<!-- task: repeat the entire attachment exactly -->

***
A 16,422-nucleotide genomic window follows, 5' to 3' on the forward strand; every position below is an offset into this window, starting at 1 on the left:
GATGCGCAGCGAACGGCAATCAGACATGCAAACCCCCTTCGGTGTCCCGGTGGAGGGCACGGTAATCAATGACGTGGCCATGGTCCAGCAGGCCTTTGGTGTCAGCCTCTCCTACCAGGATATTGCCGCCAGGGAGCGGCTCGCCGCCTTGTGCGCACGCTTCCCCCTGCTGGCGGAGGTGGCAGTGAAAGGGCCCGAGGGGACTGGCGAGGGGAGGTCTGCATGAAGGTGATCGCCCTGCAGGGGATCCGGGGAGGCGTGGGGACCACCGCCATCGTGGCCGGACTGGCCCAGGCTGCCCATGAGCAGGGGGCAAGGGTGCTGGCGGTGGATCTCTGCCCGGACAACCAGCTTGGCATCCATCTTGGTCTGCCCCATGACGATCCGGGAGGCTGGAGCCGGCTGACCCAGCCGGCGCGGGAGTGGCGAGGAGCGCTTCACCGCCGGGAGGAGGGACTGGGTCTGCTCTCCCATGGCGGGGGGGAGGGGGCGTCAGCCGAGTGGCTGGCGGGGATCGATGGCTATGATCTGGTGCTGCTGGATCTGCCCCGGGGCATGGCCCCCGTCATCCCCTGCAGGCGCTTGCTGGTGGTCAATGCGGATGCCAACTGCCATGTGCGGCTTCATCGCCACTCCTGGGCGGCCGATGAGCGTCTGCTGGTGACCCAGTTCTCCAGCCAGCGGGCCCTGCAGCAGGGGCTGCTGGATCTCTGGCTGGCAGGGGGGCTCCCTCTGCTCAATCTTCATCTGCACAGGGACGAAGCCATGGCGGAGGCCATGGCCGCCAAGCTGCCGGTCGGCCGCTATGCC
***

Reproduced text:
A 16,422-nucleotide genomic window follows, 5' to 3' on the forward strand; every position below is an offset into this window, starting at 1 on the left:
GATGCGCAGCGAACGGCAATCAGACATGCAAACCCCCTTCGGTGTCCCGGTGGAGGGCACGGTAATCAATGACGTGGCCATGGTCCAGCAGGCCTTTGGTGTCAGCCTCTCCTACCAGGATATTGCCGCCAGGGAGCGGCTCGCCGCCTTGTGCGCACGCTTCCCCCTGCTGGCGGAGGTGGCAGTGAAAGGGCCCGAGGGGACTGGCGAGGGGAGGTCTGCATGAAGGTGATCGCCCTGCAGGGGATCCGGGGAGGCGTGGGGACCACCGCCATCGTGGCCGGACTGGCCCAGGCTGCCCATGAGCAGGGGGCAAGGGTGCTGGCGGTGGATCTCTGCCCGGACAACCAGCTTGGCATCCATCTTGGTCTGCCCCATGACGATCCGGGAGGCTGGAGCCGGCTGACCCAGCCGGCGCGGGAGTGGCGAGGAGCGCTTCACCGCCGGGAGGAGGGACTGGGTCTGCTCTCCCATGGCGGGGGGGAGGGGGCGTCAGCCGAGTGGCTGGCGGGGATCGATGGCTATGATCTGGTGCTGCTGGATCTGCCCCGGGGCATGGCCCCCGTCATCCCCTGCAGGCGCTTGCTGGTGGTCAATGCGGATGCCAACTGCCATGTGCGGCTTCATCGCCACTCCTGGGCGGCCGATGAGCGTCTGCTGGTGACCCAGTTCTCCAGCCAGCGGGCCCTGCAGCAGGGGCTGCTGGATCTCTGGCTGGCAGGGGGGCTCCCTCTGCTCAATCTTCATCTGCACAGGGACGAAGCCATGGCGGAGGCCATGGCCGCCAAGCTGCCGGTCGGCCGCTATGCC